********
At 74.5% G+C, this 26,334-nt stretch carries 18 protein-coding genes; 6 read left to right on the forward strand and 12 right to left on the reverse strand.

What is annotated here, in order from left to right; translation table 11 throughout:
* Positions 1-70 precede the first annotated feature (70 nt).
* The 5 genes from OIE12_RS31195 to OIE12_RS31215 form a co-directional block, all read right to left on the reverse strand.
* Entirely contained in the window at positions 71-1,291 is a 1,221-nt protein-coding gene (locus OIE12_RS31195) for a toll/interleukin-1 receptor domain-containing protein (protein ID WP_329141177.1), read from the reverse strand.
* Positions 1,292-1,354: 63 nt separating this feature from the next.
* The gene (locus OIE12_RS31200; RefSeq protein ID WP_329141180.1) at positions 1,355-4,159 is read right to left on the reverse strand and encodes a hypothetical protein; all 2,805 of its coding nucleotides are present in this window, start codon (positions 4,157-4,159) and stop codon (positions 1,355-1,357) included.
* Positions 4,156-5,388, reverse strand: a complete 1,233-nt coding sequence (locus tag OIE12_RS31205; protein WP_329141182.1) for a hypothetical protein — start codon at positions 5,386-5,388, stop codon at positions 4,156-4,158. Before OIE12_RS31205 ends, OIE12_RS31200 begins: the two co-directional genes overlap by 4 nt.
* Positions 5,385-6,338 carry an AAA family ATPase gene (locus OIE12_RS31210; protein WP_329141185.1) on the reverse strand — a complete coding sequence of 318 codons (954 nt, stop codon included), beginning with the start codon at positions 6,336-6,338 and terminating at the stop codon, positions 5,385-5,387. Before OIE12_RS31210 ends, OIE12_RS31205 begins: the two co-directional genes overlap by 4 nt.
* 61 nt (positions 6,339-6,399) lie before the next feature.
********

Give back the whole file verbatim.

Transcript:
At 74.5% G+C, this 26,334-nt stretch carries 18 protein-coding genes; 6 read left to right on the forward strand and 12 right to left on the reverse strand.

What is annotated here, in order from left to right; translation table 11 throughout:
* Positions 1-70 precede the first annotated feature (70 nt).
* The 5 genes from OIE12_RS31195 to OIE12_RS31215 form a co-directional block, all read right to left on the reverse strand.
* Entirely contained in the window at positions 71-1,291 is a 1,221-nt protein-coding gene (locus OIE12_RS31195) for a toll/interleukin-1 receptor domain-containing protein (protein ID WP_329141177.1), read from the reverse strand.
* Positions 1,292-1,354: 63 nt separating this feature from the next.
* The gene (locus OIE12_RS31200; RefSeq protein ID WP_329141180.1) at positions 1,355-4,159 is read right to left on the reverse strand and encodes a hypothetical protein; all 2,805 of its coding nucleotides are present in this window, start codon (positions 4,157-4,159) and stop codon (positions 1,355-1,357) included.
* Positions 4,156-5,388, reverse strand: a complete 1,233-nt coding sequence (locus tag OIE12_RS31205; protein WP_329141182.1) for a hypothetical protein — start codon at positions 5,386-5,388, stop codon at positions 4,156-4,158. Before OIE12_RS31205 ends, OIE12_RS31200 begins: the two co-directional genes overlap by 4 nt.
* Positions 5,385-6,338 carry an AAA family ATPase gene (locus OIE12_RS31210; protein WP_329141185.1) on the reverse strand — a complete coding sequence of 318 codons (954 nt, stop codon included), beginning with the start codon at positions 6,336-6,338 and terminating at the stop codon, positions 5,385-5,387. Before OIE12_RS31210 ends, OIE12_RS31205 begins: the two co-directional genes overlap by 4 nt.
* 61 nt (positions 6,339-6,399) lie before the next feature.